35 lives lost and counting


Thirty-five people have been killed on Big Island public roads through Tuesday — more than double the 16 fatalities recorded during the first 297 days of 2011.

The victims, residents and visitors ranging from 6 months to 92 years old, perished in an array of tragic, freak and drunken or drugged driving crashes across the island. West Hawaii, an area spanning from Pahala to Honokaa, saw 23 — nearly two-thirds — of the deaths.

If the island continues on its current path, with a fatality on average every 8.5 days, the traffic death count could reach 43 by year’s end. In 2011, 22 people died on public roads; 27 in 2010; 29 in 2009; and 25 in 2008.

Hawaii Police Department Area I Assistant Chief Henry Tavares said speed and alcohol are common contributing factors in the wrecks. According to the department, 22 of the accidents involved drugs, alcohol or both. A West Hawaii Today analysis of initial police statements found speeding a suspected contributing factor in at least 16 of the crashes.

“We believe an increase in our presence will encourage motorists to drive more carefully,” Tavares said but was unable to provide an estimate on just how much more enforcement motorists will see.

In response to the uptick in fatalities this year, the department, through both its Traffic Enforcement and District Patrol units, is increasing enforcement of drunken driving, drugged driving, reckless driving, distracted driving, speeding and other laws, he said. Distracted driving includes the use of electronic devices while operating a vehicle.

Traffic Services Sgt. Robert Pauole, who said in federal fiscal year 2011-12 the department conducted 105 grant-funded DUI checkpoints, estimated the number of DUI checkpoints would increase by about 30 percent. Roadblocks will be frequent this holiday season.

In addition, district commanders have also been directed to increase enforcement, including setting up roadblocks, during county-paid hours, Tavares said. Any additional enforcement comes from time management, not pulling officers from their duties.

“We’re increasing enforcement in all aspects including drunken driving, seat belt use and speeding,” said Pauole, who said he has never seen officers on county hours conducting DUI checkpoints in the Kona District. “If we can curb these things we can reduce the number of fatalities on our roads.”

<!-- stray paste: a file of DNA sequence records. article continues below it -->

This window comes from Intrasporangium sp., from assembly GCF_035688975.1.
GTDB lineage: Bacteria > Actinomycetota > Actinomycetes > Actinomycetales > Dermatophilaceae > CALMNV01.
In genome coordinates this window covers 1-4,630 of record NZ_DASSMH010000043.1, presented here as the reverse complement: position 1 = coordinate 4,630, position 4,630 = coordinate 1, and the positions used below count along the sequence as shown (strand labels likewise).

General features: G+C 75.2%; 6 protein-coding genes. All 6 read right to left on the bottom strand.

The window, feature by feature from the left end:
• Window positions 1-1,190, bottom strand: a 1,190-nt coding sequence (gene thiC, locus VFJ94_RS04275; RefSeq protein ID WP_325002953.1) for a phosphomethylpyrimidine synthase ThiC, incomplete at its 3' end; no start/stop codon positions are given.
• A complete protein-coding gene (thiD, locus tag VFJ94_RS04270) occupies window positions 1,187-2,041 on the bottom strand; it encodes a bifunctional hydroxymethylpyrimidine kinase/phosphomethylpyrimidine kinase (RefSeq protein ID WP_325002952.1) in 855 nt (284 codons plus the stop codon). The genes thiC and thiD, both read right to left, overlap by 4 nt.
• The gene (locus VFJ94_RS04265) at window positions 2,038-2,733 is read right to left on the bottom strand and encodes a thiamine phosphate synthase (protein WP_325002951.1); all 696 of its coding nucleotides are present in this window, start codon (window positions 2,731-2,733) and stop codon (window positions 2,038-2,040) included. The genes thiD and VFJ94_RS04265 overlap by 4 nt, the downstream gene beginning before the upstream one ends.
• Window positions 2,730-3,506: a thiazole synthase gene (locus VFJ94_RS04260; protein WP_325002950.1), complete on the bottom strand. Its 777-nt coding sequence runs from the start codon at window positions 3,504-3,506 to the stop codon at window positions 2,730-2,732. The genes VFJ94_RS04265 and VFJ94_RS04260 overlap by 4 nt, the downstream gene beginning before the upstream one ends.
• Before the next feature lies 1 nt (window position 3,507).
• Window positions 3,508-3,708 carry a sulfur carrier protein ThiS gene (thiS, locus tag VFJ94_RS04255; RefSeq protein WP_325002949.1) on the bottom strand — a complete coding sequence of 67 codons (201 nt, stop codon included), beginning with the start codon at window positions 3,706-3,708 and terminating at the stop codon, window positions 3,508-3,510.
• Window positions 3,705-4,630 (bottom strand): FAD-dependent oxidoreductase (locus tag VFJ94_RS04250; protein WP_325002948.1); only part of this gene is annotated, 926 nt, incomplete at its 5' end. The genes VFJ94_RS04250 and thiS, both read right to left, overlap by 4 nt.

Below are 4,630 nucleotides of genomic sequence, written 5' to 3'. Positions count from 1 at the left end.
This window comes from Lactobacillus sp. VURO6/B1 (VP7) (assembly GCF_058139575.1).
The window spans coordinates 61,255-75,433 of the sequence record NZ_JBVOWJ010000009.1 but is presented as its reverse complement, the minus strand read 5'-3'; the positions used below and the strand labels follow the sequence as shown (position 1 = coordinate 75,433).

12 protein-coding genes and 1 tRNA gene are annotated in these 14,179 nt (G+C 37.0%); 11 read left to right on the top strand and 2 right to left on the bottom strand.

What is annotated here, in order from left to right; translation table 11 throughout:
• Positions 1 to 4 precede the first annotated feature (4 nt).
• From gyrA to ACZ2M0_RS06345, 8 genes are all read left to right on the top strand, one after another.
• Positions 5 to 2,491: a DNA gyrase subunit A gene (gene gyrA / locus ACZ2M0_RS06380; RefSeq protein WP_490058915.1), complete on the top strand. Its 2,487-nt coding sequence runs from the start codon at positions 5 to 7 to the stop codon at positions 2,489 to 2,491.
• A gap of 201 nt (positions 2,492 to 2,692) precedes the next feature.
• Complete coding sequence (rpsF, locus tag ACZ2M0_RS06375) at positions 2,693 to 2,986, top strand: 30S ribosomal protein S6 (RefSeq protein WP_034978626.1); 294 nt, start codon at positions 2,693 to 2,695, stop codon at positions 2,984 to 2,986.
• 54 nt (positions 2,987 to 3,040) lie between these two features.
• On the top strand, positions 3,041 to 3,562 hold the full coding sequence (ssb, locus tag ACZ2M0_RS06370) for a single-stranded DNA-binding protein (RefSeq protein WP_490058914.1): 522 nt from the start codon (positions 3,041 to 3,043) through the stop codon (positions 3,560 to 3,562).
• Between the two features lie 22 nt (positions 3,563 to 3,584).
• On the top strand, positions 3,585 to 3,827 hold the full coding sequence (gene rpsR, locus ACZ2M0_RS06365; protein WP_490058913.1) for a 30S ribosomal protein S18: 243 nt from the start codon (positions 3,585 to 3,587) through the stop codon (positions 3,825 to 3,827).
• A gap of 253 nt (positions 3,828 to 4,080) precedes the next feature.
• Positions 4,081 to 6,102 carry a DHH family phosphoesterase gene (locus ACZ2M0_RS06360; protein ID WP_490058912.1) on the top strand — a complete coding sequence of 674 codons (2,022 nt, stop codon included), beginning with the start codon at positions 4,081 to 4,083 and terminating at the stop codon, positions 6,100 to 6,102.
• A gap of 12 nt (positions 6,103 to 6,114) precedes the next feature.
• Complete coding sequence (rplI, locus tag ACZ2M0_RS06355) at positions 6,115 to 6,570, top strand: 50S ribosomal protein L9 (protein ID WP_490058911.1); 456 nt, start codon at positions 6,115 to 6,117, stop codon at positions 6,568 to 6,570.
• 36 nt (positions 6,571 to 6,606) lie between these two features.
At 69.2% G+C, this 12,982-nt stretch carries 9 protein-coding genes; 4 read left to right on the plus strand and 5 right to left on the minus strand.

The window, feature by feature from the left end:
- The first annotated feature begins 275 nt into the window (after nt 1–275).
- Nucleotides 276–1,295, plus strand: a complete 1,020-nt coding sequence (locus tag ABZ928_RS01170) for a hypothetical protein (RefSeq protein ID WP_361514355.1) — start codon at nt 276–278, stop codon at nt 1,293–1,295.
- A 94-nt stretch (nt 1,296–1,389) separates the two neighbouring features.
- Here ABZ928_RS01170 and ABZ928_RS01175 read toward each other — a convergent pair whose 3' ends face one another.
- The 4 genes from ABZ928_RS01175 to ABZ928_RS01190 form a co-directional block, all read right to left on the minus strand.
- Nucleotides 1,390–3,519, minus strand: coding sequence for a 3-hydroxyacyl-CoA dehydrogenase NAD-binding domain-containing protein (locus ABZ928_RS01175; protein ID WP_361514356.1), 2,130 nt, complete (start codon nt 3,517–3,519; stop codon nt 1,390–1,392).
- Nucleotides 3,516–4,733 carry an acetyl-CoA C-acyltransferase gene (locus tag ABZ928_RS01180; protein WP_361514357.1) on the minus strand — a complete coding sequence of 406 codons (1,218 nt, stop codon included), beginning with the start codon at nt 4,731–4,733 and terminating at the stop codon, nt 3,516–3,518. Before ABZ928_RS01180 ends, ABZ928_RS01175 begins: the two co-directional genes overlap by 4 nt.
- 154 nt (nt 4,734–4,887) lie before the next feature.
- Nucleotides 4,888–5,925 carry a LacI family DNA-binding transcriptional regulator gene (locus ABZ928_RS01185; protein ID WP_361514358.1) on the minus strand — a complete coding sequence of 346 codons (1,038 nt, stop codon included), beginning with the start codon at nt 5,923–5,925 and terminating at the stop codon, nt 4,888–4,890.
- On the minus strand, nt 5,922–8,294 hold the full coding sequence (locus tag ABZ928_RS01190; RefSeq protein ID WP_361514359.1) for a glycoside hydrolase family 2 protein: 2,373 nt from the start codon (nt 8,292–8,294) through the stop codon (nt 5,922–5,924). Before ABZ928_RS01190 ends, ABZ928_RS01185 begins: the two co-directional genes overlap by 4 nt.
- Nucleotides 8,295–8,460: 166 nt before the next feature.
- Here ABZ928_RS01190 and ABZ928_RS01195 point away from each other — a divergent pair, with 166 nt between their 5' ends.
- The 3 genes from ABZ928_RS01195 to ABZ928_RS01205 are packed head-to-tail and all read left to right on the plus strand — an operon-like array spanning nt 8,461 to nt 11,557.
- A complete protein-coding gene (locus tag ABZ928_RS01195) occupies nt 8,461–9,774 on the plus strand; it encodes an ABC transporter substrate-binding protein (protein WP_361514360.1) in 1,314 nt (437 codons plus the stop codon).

West Hawaii Today was unable to reach Kona Patrol Capt. Richard Sherlock for more details on increased enforcement in North and South Kona.

Maj. Randy Apele, who oversees the department’s Traffic Enforcement Unit, said the department continues to analyze trends and has increased enforcement in areas where crashes have occurred as well as areas deemed at high-risk for crashes.

The department is also working to reduce motorcycle fatalities and the incidence of rear-end collisions, which he said are occurring when people are unable to stop because they are distracted by electronic devices.

However, no matter how hard police work to make roads safer, it all comes down to individuals and the community as a whole.

“This is something we all as members of the community need to get together and try our best to improve,” Tavares said. “It’s something that the police department can’t do by itself — we need to do it together.”

By the month

Below is a month-by-month count of lives lost on public Big Island roads through Tuesday. Not included are deaths on private roads and those attributed to medical conditions.

January 2012 - 0

February 2012 - 6

March 2012 - 2

April 2012 - 4

May 2012 - 3

June 2012 - 0

July 2012 - 8

August 2012 - 3

September 2012 - 5

October 2012 - 4